Weekend Workout: Prepping fo NaNo (or not)

I still haven’t decided whether I’m participating in NaNoWriMo this year, which begins, according to the ticking clock on their website, in 19 days, 12 hours, and 42 minutes, and 30 seconds (29… 28… 27…) Regardless of whether you are going for NaNo 2012, starting a new project, or editing an old, I cannot stress enough the fabulousness of the Sequence and Beat Sheet. It is both inspirational and practical. I used to be much more of a “pantser” when it came to writing, but being organized beforehand has done wonders for my writing process AND saved heartache while editing. I posted about this last year before NaNo and wanted to do so again for those about to begin. So, pardon the repeat post, although it has been edited...

NaNo Hangover Episode 3.5

I realized that I may have been a bit hasty recommending you all go for your rewrite without checking to see how much of your story needed to be rewritten! If it’s going to be quite the overhaul, I recommend you go back to an outline or, what I use, a sequence and beat sheet. Don’t attempt one until you have done your This is a Story About exercise and can put your story into a logline. One or two sentences. If you can’t do that, you don’t know your story’s focus yet. I cannot stress enough how helpful a sequence and beat sheet is. As a matter of fact, I’m thinking of designing a novel prep class solely about creating one of these.  It’s your map, your guide, your blueprint. HERE IS MY POST ABOUT WRITING A SEQUENCE AND...

NaNo Hangover Episode 3

Okay, so you’ve printed your newborn, placed it in a lovely binder, hugged it, read it through (completely) with magic purple pen in hand . . . and had the following response: a) Wow! I love this! b) Wow! This is terrible! c) No one will ever publish/read/enjoy this. I’m a hack. d) I should not have quit my day job. e) All of the above Loving, hating, smiling, laughing, cringing, crying and especially combinations thereof are all natural responses to your new work. Heck, they are even natural responses three drafts into your work. But do know this – every day you sit down to work on your manuscript you make it a little bit better. But, how to start? What next? As I’ve said, unfortunately I can’t work on my NaNo story yet due to a...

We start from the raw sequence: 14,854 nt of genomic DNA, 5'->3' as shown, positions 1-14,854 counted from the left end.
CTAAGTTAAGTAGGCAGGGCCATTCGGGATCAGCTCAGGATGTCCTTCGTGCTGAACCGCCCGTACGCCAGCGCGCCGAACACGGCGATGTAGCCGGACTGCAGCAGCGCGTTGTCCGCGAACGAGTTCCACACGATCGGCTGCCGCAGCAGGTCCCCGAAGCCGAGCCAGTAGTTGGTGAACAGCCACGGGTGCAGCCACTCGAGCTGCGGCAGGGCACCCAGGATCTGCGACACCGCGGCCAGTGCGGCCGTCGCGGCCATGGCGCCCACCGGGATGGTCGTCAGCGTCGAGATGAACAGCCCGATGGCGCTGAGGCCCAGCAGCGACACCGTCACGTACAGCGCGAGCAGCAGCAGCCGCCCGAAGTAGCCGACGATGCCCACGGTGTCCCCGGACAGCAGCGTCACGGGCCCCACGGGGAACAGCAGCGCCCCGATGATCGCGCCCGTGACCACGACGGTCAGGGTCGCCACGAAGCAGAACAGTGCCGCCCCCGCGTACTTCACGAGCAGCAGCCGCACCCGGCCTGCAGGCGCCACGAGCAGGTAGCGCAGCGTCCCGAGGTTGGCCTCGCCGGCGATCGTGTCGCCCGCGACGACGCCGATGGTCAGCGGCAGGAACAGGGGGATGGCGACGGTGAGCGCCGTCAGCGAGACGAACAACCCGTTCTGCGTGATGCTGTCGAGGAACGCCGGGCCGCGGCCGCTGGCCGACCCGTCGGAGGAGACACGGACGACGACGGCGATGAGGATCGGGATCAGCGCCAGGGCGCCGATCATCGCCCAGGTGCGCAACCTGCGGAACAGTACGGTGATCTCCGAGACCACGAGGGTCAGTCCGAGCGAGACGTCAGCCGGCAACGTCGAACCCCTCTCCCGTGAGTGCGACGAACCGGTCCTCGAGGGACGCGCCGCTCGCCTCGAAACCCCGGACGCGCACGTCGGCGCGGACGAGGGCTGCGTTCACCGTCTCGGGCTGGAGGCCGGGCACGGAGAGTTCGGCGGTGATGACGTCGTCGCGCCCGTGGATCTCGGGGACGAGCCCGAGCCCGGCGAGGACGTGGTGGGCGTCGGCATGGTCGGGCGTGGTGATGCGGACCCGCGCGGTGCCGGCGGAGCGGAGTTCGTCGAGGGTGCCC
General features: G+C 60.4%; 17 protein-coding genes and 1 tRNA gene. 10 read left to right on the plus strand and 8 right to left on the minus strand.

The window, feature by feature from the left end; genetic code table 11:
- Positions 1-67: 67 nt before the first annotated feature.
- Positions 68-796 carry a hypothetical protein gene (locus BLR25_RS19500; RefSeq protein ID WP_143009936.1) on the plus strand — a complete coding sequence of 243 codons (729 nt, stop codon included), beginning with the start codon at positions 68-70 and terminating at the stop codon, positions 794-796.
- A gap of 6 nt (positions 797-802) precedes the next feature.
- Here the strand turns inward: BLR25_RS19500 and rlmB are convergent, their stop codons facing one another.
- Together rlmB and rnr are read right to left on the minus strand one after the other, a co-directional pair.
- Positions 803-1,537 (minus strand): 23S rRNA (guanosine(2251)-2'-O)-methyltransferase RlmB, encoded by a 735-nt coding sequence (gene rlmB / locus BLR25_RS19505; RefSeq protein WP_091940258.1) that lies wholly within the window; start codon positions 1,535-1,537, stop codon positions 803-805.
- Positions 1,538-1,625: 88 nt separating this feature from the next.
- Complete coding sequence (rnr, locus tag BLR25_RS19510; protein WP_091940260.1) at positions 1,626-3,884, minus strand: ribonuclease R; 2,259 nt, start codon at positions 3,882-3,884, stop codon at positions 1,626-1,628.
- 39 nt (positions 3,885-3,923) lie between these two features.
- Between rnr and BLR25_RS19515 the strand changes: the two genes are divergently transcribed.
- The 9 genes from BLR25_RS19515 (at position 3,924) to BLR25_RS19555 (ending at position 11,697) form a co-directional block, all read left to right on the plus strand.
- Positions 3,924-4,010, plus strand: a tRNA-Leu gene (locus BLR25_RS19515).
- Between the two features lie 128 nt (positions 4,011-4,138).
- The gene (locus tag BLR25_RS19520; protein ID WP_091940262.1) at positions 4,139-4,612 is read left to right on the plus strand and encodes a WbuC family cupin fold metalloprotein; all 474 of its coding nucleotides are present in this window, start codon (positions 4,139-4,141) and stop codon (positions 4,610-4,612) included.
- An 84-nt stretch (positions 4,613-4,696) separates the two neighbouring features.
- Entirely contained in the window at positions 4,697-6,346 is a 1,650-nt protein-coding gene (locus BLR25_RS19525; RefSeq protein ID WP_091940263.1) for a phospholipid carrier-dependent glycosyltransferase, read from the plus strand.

NaNo Hangover: What to do between your first draft and second (Episode 2)

At the moment, I’m actually doing my final Ruins of Noe rewrite for my editor and can’t start rewriting my NaNo until my homework is done. Boo hoo. New projects are always more fun. The below may seem obvious to some of you, but perhaps there’s someone else out there going through their very first rewrite  and feeling overwhelmed. If you are a more experienced / published writer, be sure to add your 2 cents about how you approach your rewrite. First of all, rewrites are overwhelming. For all of us. You’re not alone. And you can do this. So, the rewrite . . . First, print out your entire manuscript. If you have an aversion to paper waste, use recycled, scratch, or scratch recycled paper. All my paper gets used twice (and then recycled). I don’t like waste...

NaNo Hangover: What to do between your first draft and second (part 1)

I don’t know if my NaNo is the best thing I’ve ever written, or the stupidest. It’s certainly the weirdest, and was definitely the most fun. I think one of the most helpful things you can do after you finish a first draft is write a query letter. DON’T SEND IT, for Pop’s sake, you manuscript is not ready. Not by a long shot. But writing the query letter does amazing things. First off, it’s fun and you can ride the energy of finishing your first draft. Second, it forces you to figure out what your story is really about because you have to summarize it on one page. Who is your story about? What are the stakes? What must she learn/do/experience in order to redeem herself? How is it resolved? When I teach this I always ask: what...

NaNo Blog Party! Put Your Hands in the Air. w00t! w00t!

Hello fellow NaNo writers and bloggers! The month is at a close and it’s time to celebrate. Some of you I haven’t “spoken” to in, uh, days while we all shut out the world and typed away. Whether you wrote 5,000 or 50,000 words you can celebrate, because it’s that many more words you have towards a finished novel than you did before. Not that a party should have any rules, let’s make it more like a game. You have to bring something to share and you have to bring something to eat. To share:  links to your favourite blog post you wrote during NaNo, your favourite line from your NaNo, a summary of your story, a link to a sample from your story, etc. To eat: you may only bring what food and drink that are actually in your kitchen...